I recently saw a couple of LinkedIn discussions in HR forums. One asked whether HR should be renamed something more appropriate, relevant. The other asked for ideas on how to make HR people more strategic.
This navel-gazing within HR has been going on for decades with the same old questions continually being asked. I do wonder if HR spent less time worrying about what it is and what it is called then the people who actually work in HR might have time to raise their game and deliver a great service.
I did though, like a few of the suggestions that were put forward alongside the old favourites for HR such as ‘Human Remains’ and ‘Hatred and Retribution’. No smirking allowed, but others included:
- PPP (Process, procedure and procrastination)
- TITRYC (I’m too important to return your call)
- AMT (Ask me tomorrow)
- TBTA (Too busy to answer)
- TNMR (that’s not my responsibility)
This navel-gazing reminded me of a joke I have come across a few times over the years. It might be an old joke, but for those in HR genuinely interested in raising their game, it’s a useful reminder:
A man in a hot air balloon realised he was lost. He reduced altitude and spotted a woman below. He descended a bit more and shouted:
“Excuse me, can you help me? I promised a friend I would meet him an hour ago, but I don’t know where I am.”
The woman below replied: “You are in a hot air balloon hovering approximately 30 feet above the ground. You are 51º21,32.87 degrees north latitude and 0º21,32.87 degrees west longitude.”
“You must be an IT specialist,” said the balloonist.
” I am,” replied the woman. “How did you know?”
“Well,” answered the balloonist, “everything you told me is technically correct, but I have no idea what to make of your information, and the fact is I am still lost. Frankly, you’ve not been much help so far.”
The woman below responded: “You must be in HR.”
“I am,“ replied the balloonist. “But how did you know?”
“Well,” said the woman, “you don’t know where you are or where you are going. You have risen to where you are due to a large quantity of hot air. You made a promise, which you have no idea how to keep, and you expect people beneath you to solve your problems. The fact is you are in exactly the same position you were in before we met, but now, somehow, it’s my fault.”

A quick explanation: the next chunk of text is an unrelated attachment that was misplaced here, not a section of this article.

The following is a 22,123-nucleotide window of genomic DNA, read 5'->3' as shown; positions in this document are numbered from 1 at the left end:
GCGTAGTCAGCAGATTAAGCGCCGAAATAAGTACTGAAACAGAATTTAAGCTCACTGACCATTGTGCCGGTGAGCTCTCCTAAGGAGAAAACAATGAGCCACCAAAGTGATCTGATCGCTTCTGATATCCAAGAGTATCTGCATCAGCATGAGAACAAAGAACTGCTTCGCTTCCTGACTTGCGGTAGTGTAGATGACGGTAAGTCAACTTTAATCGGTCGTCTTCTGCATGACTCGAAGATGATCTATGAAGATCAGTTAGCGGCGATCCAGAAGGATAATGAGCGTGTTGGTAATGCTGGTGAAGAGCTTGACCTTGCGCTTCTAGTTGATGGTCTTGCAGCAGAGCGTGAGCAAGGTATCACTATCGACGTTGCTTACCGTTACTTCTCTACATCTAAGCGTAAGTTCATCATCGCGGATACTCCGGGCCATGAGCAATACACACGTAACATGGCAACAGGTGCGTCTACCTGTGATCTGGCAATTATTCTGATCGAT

So what do we learn from this and what can we choose to do differently?
Here are my top 5 ideas:
- Stop blaming others for what they did wrong. (What might you have done to avoid this happening in the first place?)
- Stop criticising others. (I sometimes wonder if the criticism of others is just a way of deflecting flack away from HR)
- Try being a bit more independent and able to sort yourself out when needed (its embarrassing when HR don’t know how to use even the most basic technology or understand the most simple of organisational finances)
- Take real responsibility and be truly accountable for what you need to achieve (this is about looking and acting like an adult rather than like a helpless child)
- And finally, take heart in knowing that its not just HR that has problems – other departments get flack too!
Thoughts, ideas, opinions? All welcomed of course.
Interested in training to make every single person from HR Director down to HR Admin better able to understand the finances and more confident at grasping the commercial issues? Call Jaluch for ideas and a quote.
Got anyone working with you who is a waste of space? Call us to talk about how we can support you with removing them from the organisation.
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